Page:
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Tiram  



Joined: 26 Oct 2003
Posts: 4
Interests: cats, history, myth and folklore, herbs, math, politics, things web (esp. standards), literature and good sex.
Physical Location: Oslo, Norway

Posted: 26 Oct 2003, 6:02 am    Post subject: Re: Nature versus Culture: Is homosexuality a choice or not? Reply with quote

skraame wrote:
Nature versus Culture: Is homosexuality a choice or not?


Does it matter?

I think that the research is interesting in itself, but I can't see that whether homosexuality is "natural" or not really matters. There are so many "unnatural" acts we find perfectly normal and perform every day -- and vice versa -- I can't see that it really makes much difference whether one's sexuality is genetic or not. Not to mention the fact that what is "natural" and "normal" is largely a cultural question.

For example, in most Western cultures a need to have some "alone time" is considered perfectly natural and normal. In many African tribes an expressed desire to be alone will have people thinking you are ill.

And wearing shoes is perfectly normal (to most of us, at least), but can hardly be considered "natural".

For the record, I do think queer sexuality is largely genetic and/or biologically determined, but that's beside the point.
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iynque  



Joined: 07 May 2003
Posts: 8
Interests: Art and design, music
Physical Location: Midwest US

Posted: 24 Dec 2003, 12:43 pm    Post subject: Reply with quote

As far as I know, the majority of evidence for the cause of homosexuality points to a genetic answer. However, there is nothing yet that can prove the cause either way (nature or nurture).

There are even those who don't want to find an answer and would actually work against finding a definite answer, trying to disprove or discredit anything substantial. The reason is that if we were to find the cause of homosexuality, the vey first response would be 'curing' it--genetic therapies for a genetic answer or mental therapy for an environmental answer.

Regardless of the cause of homosexuality, it is no more a choice than heterosexuality.
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Ryan  



Joined: 03 Mar 2003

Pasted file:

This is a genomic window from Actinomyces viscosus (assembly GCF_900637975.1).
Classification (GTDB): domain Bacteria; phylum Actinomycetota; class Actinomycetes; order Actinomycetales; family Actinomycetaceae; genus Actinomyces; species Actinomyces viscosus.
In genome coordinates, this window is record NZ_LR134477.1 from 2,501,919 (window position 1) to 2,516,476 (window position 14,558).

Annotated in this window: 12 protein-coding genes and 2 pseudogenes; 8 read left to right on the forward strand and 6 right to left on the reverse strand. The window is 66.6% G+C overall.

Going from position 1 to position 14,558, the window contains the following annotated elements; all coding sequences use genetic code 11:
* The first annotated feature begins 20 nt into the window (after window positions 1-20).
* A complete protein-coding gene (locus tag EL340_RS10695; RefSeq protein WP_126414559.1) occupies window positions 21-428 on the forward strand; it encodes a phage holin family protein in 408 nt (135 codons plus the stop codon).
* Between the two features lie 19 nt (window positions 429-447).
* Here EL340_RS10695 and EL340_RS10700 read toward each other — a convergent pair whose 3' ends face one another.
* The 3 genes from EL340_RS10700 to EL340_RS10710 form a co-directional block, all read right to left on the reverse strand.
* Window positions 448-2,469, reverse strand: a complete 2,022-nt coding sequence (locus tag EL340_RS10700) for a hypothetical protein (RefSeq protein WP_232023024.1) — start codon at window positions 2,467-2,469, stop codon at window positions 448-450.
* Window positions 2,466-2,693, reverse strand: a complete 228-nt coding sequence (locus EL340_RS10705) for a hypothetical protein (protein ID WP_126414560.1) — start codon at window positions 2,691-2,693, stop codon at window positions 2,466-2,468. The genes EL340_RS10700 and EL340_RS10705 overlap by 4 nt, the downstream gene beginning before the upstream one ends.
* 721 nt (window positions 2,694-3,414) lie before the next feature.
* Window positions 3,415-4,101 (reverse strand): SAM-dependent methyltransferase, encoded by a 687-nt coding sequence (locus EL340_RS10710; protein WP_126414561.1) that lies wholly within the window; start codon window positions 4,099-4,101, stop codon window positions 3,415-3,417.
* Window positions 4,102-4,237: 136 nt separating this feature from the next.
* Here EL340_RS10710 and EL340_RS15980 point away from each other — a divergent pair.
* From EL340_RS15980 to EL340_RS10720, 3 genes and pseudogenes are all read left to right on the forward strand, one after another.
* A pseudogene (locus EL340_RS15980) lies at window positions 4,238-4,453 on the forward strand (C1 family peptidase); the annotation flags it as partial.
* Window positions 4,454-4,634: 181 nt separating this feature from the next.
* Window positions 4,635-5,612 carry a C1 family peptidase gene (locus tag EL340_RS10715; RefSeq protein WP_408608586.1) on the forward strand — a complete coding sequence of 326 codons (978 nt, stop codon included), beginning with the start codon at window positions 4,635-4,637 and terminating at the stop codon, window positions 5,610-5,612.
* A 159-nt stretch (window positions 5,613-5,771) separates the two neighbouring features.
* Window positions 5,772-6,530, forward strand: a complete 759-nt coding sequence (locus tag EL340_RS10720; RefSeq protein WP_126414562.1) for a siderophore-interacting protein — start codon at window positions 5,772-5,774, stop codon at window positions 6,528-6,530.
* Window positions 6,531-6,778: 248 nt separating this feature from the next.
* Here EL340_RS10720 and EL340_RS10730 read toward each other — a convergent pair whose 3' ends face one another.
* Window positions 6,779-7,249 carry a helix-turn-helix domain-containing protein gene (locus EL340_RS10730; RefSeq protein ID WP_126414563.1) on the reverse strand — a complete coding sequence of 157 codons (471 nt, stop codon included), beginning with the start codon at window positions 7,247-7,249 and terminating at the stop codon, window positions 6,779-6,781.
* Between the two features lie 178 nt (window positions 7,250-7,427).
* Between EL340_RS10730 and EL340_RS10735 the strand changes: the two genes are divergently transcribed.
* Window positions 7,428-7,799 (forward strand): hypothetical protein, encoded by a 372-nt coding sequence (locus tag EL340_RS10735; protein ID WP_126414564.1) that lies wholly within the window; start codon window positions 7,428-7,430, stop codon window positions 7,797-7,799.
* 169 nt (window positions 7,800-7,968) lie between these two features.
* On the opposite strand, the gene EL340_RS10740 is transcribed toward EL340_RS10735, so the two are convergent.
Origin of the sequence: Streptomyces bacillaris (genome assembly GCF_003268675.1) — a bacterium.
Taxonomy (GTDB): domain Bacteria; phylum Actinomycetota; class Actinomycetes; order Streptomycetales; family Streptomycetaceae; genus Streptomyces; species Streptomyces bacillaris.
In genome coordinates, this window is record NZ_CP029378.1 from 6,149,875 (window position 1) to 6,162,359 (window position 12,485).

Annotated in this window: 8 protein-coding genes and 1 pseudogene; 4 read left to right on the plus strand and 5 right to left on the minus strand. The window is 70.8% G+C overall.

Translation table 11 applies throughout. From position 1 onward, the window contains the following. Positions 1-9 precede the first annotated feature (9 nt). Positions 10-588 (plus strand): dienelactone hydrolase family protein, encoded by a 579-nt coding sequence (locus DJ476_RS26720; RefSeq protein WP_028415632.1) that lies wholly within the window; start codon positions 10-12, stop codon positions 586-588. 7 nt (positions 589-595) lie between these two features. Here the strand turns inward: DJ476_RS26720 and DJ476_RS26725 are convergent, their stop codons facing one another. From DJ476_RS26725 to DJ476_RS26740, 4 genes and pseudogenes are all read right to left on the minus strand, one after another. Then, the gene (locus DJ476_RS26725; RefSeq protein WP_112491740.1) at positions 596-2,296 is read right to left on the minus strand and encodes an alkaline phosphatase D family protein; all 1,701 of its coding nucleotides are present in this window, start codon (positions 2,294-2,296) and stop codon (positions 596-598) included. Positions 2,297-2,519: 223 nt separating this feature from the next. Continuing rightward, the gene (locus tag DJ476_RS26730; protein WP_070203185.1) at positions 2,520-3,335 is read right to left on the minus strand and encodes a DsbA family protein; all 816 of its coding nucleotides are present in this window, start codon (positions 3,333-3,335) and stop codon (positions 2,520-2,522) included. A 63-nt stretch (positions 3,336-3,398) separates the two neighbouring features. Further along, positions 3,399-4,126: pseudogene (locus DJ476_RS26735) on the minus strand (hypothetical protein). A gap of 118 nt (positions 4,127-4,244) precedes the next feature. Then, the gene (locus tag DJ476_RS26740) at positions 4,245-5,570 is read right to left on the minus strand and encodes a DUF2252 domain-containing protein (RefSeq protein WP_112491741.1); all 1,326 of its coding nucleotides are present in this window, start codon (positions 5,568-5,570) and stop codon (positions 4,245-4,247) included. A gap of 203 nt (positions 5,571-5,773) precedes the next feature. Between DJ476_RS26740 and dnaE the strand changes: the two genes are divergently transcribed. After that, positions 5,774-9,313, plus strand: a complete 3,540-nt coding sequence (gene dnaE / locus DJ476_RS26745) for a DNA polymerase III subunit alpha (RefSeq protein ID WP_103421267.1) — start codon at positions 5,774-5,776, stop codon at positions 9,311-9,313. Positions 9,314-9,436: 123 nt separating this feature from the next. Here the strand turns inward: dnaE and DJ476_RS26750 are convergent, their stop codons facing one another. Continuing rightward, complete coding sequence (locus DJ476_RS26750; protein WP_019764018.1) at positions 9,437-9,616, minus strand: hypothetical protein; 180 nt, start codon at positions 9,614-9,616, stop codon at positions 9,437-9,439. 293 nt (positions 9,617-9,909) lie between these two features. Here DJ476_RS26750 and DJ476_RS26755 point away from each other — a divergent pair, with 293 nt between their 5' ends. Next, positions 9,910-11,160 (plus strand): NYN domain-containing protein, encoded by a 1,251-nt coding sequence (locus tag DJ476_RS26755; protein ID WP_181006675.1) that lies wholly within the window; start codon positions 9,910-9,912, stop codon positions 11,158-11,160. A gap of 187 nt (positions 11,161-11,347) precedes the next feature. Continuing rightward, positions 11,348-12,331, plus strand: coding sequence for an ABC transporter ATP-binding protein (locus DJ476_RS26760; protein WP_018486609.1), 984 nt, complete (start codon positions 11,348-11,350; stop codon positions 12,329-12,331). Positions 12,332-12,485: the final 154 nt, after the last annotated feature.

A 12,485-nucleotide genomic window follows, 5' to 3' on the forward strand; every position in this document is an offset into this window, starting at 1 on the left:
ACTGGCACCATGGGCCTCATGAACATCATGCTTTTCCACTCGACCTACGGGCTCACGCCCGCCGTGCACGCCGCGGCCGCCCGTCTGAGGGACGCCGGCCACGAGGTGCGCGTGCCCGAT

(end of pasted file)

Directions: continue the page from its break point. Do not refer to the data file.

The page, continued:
Posts: 33
Interests: Queer History and Biography
Physical Location: Winnipeg, Manitoba, Canada

Posted: 27 Dec 2003, 11:20 am    Post subject: Genetics and Homosexuality Reply with quote

iynque wrote:
...The reason is that if we were to find the cause of homosexuality, the vey first response would be 'curing' it--genetic therapies for a genetic answer or mental therapy for an environmental answer...

That's what I worry about too. Our science is growing at a faster rate than many societies' and governments' ability to adapt. Combine the genetic pinpointing of the "gay gene" and the continued and dangerous homophobia of many of the world's religions, add a dash of some people's greed and other people's desperation, and you could well have clinics set up to test for being gay. The good question is: What would people do with the knowledge? There hasn't been nearly enough discussion of these sorts of questions in my opinion.
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iynque  



Joined: 07 May 2003
Posts: 8
Interests: Art and design, music
Physical Location: Midwest US

Posted: 7 Jan 2004, 9:02 pm    Post subject: Re: Genetics and Homosexuality Reply with quote

It's an interesting scenario...

In the face of a "cure," I think that most out people would choose to keep their sexuality. The process of coming out and the results are often a source of strength, courage, and wisdom, which is not something that would be easily relinquished. However, I would wonder about those who have yet to come out. Would they choose to be who they really are, or would they opt for an 'easier' route?
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iynque  



Joined: 07 May 2003
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Interests: Art and design, music
Physical Location: Midwest US

Posted: 7 Jan 2004, 9:04 pm    Post subject: Re: Genetics and Homosexuality Reply with quote

...and that brings up another interesting point: Would there be any heterosexuals who would choose to be gay?